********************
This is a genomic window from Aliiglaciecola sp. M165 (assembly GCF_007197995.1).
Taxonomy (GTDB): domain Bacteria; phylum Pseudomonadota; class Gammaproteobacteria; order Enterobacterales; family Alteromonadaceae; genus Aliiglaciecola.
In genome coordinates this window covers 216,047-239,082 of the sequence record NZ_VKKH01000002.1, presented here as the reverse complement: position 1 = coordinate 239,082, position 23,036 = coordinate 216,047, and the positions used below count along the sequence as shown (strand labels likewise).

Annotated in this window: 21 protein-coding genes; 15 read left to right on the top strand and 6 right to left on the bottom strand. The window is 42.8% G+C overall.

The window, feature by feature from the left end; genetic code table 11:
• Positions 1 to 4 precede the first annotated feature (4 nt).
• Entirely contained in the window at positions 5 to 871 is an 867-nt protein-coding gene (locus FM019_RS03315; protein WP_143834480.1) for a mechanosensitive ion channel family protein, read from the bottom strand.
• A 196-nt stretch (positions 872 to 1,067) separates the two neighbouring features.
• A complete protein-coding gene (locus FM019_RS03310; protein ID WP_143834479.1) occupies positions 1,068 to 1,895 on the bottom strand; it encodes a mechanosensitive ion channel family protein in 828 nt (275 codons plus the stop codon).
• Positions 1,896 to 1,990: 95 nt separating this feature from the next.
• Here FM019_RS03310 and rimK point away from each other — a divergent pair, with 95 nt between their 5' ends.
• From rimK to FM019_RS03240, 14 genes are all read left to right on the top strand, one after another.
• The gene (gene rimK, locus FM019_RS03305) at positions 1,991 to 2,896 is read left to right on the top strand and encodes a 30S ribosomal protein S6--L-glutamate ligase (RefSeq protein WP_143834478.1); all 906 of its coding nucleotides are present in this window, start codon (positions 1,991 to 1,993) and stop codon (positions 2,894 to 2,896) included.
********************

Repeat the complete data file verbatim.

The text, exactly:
This is a genomic window from Aliiglaciecola sp. M165 (assembly GCF_007197995.1).
Taxonomy (GTDB): domain Bacteria; phylum Pseudomonadota; class Gammaproteobacteria; order Enterobacterales; family Alteromonadaceae; genus Aliiglaciecola.
In genome coordinates this window covers 216,047-239,082 of the sequence record NZ_VKKH01000002.1, presented here as the reverse complement: position 1 = coordinate 239,082, position 23,036 = coordinate 216,047, and the positions used below count along the sequence as shown (strand labels likewise).

Annotated in this window: 21 protein-coding genes; 15 read left to right on the top strand and 6 right to left on the bottom strand. The window is 42.8% G+C overall.

The window, feature by feature from the left end; genetic code table 11:
• Positions 1 to 4 precede the first annotated feature (4 nt).
• Entirely contained in the window at positions 5 to 871 is an 867-nt protein-coding gene (locus FM019_RS03315; protein WP_143834480.1) for a mechanosensitive ion channel family protein, read from the bottom strand.
• A 196-nt stretch (positions 872 to 1,067) separates the two neighbouring features.
• A complete protein-coding gene (locus FM019_RS03310; protein ID WP_143834479.1) occupies positions 1,068 to 1,895 on the bottom strand; it encodes a mechanosensitive ion channel family protein in 828 nt (275 codons plus the stop codon).
• Positions 1,896 to 1,990: 95 nt separating this feature from the next.
• Here FM019_RS03310 and rimK point away from each other — a divergent pair, with 95 nt between their 5' ends.
• From rimK to FM019_RS03240, 14 genes are all read left to right on the top strand, one after another.
• The gene (gene rimK, locus FM019_RS03305) at positions 1,991 to 2,896 is read left to right on the top strand and encodes a 30S ribosomal protein S6--L-glutamate ligase (RefSeq protein WP_143834478.1); all 906 of its coding nucleotides are present in this window, start codon (positions 1,991 to 1,993) and stop codon (positions 2,894 to 2,896) included.